Unsettling

Disgrace, J.M. Coetzee. (also filed under100% brilliant) Mr Coetzee (pronounced kut-SEE-uh) has a way of simply describing brutality and violence in a cold and detached voice that chills you to the bone. The story’s about a professor who’s been fired from his university and goes to live with his daughter on a farm in South Africa, and she later becomes the victim of a violent crime. You can’t read this book without walking around afterwards feeling like you’ve had a terrible nightmare that you can’t really remember but can’t shake off either. – yasmine

The Sea, John Banville. (also filed under Literary Acrobatics) A man returns to a decaying beach resort where he used to spend summers as a boy, in an attempt to confront his grief for a dead wife. Delicious descriptions of the people he encounters alternate with his memories of an event that occurred decades before that he thinks is pivotal to his life. You can’t read this expecting much plot – just relish the beautiful passages, let them wash over you like the heart-wrenching poetry that it is. Mr Banville writes like someone who’s sold his soul to the devil for a pen. – yasmine

Veronika Decides to Die, Paulo Coelho. As these things do play out, Coelho is now much maligned for being a peddler of spiritual hogwash. But don’t burn/spurn his books yet. This one is about one of those delightful literary types I love – the girl who wants/tried to kill herself. Thwarted and sent to a mental institution you always feel is dark and blue, Veronika observes, learns about and befriends the other residents, who (like all mad people in books) teach her much about how to think about life, and the world. – joon

The Virgin Suicides, Jeffrey Eugenides.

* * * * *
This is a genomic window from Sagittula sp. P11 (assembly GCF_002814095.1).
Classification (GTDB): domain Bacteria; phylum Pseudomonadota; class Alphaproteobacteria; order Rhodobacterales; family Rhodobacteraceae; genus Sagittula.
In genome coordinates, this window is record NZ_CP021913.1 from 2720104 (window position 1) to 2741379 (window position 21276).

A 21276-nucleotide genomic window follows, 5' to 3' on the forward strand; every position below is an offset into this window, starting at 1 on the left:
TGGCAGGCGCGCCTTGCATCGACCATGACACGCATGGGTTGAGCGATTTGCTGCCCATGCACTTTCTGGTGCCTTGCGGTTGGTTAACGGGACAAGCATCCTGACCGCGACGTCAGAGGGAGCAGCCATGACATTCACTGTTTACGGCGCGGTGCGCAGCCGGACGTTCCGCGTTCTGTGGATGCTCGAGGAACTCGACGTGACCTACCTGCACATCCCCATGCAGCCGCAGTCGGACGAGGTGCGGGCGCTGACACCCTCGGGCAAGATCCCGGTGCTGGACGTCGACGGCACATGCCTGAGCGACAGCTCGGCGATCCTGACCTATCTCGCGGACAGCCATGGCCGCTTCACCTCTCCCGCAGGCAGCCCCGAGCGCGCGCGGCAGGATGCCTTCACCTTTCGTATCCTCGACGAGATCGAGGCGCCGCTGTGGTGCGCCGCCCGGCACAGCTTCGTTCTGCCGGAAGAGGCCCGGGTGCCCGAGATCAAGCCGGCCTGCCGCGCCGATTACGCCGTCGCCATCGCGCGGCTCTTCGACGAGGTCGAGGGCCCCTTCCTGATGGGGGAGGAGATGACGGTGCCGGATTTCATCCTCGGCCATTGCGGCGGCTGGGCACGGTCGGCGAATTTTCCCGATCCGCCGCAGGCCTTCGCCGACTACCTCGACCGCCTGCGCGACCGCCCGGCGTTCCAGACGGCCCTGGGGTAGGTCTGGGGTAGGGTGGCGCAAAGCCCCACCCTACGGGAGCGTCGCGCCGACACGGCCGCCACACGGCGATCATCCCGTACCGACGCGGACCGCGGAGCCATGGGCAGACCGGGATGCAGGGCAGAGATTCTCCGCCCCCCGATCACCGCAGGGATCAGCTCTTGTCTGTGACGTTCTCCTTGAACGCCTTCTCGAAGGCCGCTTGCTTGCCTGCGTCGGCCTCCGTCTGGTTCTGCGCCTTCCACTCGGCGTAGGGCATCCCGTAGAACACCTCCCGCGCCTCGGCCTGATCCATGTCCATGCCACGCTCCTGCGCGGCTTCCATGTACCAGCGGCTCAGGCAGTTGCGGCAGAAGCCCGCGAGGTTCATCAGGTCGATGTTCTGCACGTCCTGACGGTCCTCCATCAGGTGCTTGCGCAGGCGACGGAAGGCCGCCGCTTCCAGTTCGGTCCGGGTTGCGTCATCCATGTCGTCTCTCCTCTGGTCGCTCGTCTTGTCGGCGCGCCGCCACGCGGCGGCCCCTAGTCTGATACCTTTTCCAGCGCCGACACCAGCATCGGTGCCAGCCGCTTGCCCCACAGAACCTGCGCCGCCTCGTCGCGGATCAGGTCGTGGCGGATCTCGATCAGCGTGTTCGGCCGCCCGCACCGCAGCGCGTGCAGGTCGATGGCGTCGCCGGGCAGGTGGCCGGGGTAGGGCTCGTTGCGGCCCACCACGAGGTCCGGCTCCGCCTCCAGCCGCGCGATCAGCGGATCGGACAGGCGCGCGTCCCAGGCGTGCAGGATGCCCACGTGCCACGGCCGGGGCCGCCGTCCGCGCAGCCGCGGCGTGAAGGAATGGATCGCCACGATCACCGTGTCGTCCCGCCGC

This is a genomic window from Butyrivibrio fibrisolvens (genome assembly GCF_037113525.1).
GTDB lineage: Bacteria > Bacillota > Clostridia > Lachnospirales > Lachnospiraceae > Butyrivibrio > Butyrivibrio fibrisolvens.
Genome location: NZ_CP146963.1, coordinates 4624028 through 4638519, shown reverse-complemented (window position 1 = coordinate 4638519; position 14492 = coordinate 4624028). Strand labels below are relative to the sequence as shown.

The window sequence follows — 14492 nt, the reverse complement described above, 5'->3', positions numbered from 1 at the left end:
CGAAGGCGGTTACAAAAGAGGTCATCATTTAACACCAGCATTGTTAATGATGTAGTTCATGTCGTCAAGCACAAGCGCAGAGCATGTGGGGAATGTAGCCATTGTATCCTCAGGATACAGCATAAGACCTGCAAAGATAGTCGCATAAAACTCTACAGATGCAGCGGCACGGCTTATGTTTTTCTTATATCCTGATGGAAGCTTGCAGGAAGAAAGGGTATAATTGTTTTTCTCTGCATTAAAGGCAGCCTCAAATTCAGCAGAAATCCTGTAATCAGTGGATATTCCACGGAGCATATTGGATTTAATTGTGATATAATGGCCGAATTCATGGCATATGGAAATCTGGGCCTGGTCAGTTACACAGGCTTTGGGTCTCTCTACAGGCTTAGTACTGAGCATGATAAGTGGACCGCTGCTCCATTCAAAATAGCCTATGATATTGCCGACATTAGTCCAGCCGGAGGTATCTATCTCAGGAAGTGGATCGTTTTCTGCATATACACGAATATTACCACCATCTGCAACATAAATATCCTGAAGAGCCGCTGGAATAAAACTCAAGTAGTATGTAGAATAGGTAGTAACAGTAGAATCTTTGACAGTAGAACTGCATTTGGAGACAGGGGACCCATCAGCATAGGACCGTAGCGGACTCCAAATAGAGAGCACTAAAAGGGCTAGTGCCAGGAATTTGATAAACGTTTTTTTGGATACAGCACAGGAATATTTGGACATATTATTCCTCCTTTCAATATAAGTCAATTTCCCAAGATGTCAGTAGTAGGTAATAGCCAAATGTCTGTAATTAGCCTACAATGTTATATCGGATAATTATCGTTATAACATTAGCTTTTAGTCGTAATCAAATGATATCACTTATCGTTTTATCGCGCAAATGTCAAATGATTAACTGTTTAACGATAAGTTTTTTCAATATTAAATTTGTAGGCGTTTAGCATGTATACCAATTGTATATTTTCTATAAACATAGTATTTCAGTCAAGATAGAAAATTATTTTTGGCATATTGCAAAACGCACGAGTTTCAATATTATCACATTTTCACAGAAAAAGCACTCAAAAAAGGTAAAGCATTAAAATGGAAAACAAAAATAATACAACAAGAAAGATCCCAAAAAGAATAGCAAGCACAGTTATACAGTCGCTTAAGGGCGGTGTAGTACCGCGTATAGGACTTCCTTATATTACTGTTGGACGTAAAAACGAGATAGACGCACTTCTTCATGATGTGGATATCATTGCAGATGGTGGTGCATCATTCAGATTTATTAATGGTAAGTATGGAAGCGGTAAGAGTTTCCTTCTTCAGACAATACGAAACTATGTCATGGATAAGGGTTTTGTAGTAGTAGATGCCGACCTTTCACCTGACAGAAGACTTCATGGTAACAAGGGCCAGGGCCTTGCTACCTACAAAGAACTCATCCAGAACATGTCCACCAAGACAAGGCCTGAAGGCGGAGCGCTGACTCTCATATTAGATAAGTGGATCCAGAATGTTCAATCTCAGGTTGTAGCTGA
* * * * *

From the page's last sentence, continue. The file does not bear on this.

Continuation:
We Need To Talk About Kevin, Lionel Shriver. (also filed under100% brilliant) This is one of those books that makes you feel depressed because you know you would never be able to write this well. A 16-year-old boy kills seven of his fellow students at school. What we see is his mother’s letters to his seemingly estranged father, a laying bare of all the fears, doubts and hatred that a mother could feel towards her own child. It’s powerful and shocking and unbelievably well-written. – yasmine

White Noise, Don DeLillo. I really cannot grasp how he does it, the way he writes about contemporary society and lays bare its crassness, superficiality, paranoia and hysteria without sounding like a crazed messiah or a hippie. White Noise is really funny and if you’re honest enough with yourself you’ll also realise it’s true. The characters are people you know in everyday life, their heads filled only with rubbish they picked up from TV. Supermarkets are the new temples. In an age of rapidly-evolving technology and super advanced medicine, death seems more like a stroke of bad luck than a definite eventuality — and all the more fearsome for it. – yasmine

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